Ball two was that kind I mentioned above — the smaller kind in a school gym. And it was time for the ballgown, now the perfect length thanks to one of the many eminent Turkish tailors in Vienna. But a gown such as that requires the wearing of a bra. And I had no strapless bras. What I had was one of those idiotic stick-on bras — strapless and backless. The kind that is meant to be glued to your body with some sort of double sided tape. In some ways the perfect thing. Except that it had been lying around for a while and the glue-stuff wasn’t all that sticky anymore and so the whole thing just dropped off. And I had no additional double sided tape.

However, I did have gaffa tape. Black, ugly and very sticky gaffa tape. Oh come on! At least give me credit for not using super glue! The damned backless-strapless bra stayed on. In the course of the evening the tape gave off a bit of a strange smell but THE BRA STAYED ON. And that was the purpose of the exercise. Though I must admit that the removal of the tape on return home was not one of my more delightful experiences. I resorted to heptane (Benzin — purified petrol) to dissolve the sticky mass and went from smelling of slowly melting gaffa tape glue to BP.

But while at the ball, and as long as no one stepped close enough to inhale the fumes, I was the Princess of the Ball. Honest, guv’! 🙂

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I tried. I really tried, and it turned into two weeks of hell. Then I caved, went to my doctor, cried, and am now back on full dosage of anti-depressants with an agreed time frame and fully supported slow cutting down and cutting out over the summer months.

I’m not going to go into the details of how I felt and blahblah, there are enough people around who already do that and it’s not all THAT fascinating. And I don’t feel all that sorry for myself. I just feel a little silly. And that’s not the world’s best feeling either but it’s better than being dead. (Insert melodramatic music here.)

Christmas was good. Had a quiet dinner with Thomas on the 24th, and on the 25th we joined forces with his kids, the oldest boy’s girlfriend, and Louise with partner and had a thoroughly enjoyable evening which ended in a somewhat painful to the ears evening of karaoke. And two dogs that did their best to ignore each other once they’d established their hierarchy. Mischa is not hugely taken with Louise’s partner’s little West Highland terrier. Sorry — that got complicated just because I tried not to use names so from now on I’ll call him Robert. Louise’s partner, that is. Not the Westie. His name is Mickey.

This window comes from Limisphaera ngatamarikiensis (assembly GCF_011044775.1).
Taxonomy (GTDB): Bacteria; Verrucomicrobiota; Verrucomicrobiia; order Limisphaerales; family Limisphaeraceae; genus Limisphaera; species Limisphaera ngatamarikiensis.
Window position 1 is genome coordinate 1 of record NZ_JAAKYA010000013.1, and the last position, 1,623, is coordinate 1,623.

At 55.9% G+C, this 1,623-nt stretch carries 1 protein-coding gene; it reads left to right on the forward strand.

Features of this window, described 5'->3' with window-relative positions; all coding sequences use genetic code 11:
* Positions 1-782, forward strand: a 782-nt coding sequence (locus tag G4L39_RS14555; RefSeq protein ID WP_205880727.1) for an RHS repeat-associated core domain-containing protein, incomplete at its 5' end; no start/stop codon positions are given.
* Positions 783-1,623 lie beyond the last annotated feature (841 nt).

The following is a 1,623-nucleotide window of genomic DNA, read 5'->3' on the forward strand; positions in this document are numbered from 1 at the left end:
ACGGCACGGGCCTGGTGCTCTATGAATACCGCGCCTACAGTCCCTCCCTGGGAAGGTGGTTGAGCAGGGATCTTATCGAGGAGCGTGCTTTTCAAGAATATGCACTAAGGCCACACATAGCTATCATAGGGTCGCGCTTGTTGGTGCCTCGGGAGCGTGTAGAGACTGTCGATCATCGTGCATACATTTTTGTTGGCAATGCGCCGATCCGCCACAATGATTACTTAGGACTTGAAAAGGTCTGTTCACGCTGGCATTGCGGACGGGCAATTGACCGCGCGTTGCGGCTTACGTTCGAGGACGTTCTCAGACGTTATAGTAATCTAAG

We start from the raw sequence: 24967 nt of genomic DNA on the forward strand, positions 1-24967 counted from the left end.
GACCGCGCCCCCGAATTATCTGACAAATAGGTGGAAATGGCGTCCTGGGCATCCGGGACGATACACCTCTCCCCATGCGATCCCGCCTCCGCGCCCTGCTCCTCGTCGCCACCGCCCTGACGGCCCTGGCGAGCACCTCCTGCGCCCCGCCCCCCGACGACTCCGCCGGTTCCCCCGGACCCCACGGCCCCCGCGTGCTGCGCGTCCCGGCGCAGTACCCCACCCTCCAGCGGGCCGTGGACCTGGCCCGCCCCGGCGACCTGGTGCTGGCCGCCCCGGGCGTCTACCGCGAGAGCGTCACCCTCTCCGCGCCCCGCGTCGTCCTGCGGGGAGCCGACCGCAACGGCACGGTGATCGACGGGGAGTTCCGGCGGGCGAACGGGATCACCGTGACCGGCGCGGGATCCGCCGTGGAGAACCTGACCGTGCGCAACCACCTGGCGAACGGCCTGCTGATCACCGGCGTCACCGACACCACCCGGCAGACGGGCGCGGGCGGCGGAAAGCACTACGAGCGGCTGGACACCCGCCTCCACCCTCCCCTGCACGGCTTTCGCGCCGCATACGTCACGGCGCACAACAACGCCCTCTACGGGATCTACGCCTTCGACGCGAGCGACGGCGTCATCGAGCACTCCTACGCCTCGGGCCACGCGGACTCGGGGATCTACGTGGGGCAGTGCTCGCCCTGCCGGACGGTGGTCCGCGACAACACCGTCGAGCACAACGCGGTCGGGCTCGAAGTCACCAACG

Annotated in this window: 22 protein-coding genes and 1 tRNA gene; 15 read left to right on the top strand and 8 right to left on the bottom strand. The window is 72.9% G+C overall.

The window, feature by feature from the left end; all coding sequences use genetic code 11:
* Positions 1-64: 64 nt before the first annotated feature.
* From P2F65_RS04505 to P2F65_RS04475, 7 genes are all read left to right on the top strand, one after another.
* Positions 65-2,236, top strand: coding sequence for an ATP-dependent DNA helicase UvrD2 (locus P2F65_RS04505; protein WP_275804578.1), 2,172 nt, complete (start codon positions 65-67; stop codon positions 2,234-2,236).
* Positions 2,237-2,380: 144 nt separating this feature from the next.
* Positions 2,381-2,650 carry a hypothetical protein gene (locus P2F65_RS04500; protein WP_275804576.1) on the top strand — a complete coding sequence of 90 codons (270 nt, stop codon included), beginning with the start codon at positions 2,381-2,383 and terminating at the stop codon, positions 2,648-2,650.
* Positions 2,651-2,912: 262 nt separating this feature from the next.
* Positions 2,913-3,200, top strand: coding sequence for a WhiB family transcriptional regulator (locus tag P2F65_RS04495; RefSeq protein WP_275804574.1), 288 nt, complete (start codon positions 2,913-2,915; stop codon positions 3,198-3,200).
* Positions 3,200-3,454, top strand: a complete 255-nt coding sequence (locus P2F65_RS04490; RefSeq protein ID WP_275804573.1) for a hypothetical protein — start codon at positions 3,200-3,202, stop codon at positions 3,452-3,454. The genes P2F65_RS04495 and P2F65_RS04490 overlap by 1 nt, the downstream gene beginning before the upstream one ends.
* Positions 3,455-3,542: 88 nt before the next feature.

A few days later we (Thomas, kids Mischa and I) went to visit Thomas’ parents. Mischa adores them because they are so easy to train. They have a small house with a garden, and when he goes to the door and barks once one of them immediately opens the door so he can go out. When he a few minutes later wants to come in again he only has to bark once more and the door is opened by his obedient servant. Again. He finds this highly convenient and wanders in and out as much as is doggumly possible. I think Mischa would have liked a house with a garden — or possibly a forest — and lots of snow for Christmas. And his own butler. Instead he got a load of doggie dental sticks because his breath smells. The snow we got came and went within a week and only left a mess on the roads and salt in his paws. He looks truly miserable when that happens, limps sadly up to me and looks helpless.

Of course I managed to get a bladder infection while in Carinthia. One evening we decided to check out the local watering hole which was a short walk away. Thomas and I being photo-nuts have similar cameras, and suddenly we decided that we had to take pictures of the same thing using various long exposures and we fiddled around with this for so long I must have gotten much colder than I realised. By the next evening I was in such agony a visit to the nearest hospital was needed to get some antibiotics. This is one time I thank my lucky stars I’m a European and that medical service is available to all. Still not the most exciting way to start the new year unless you count the fun of mixing antibiotics, pain killers and Champagne as a good way to celebrate. I do. I could of course have stayed off the booze. Hah! Got you! I’d never do such a silly thing.

Now, to my enormous surprise we’re already in 2010 and I am still rubbing my eyes with disbelief at how time flies. So before it disappears altogether I am going to take His Hairiness for a walk and think about the world and the many people out there that are far worse off than me — that always cheers me up immensely — and see if the homeless guy who sleeps between the recycle bins is still alive.

Happy 2010!

PS My hair is still ugly. But longer, and now back to that desperate red that some of us middle aged women resort to when we can’t afford surgery.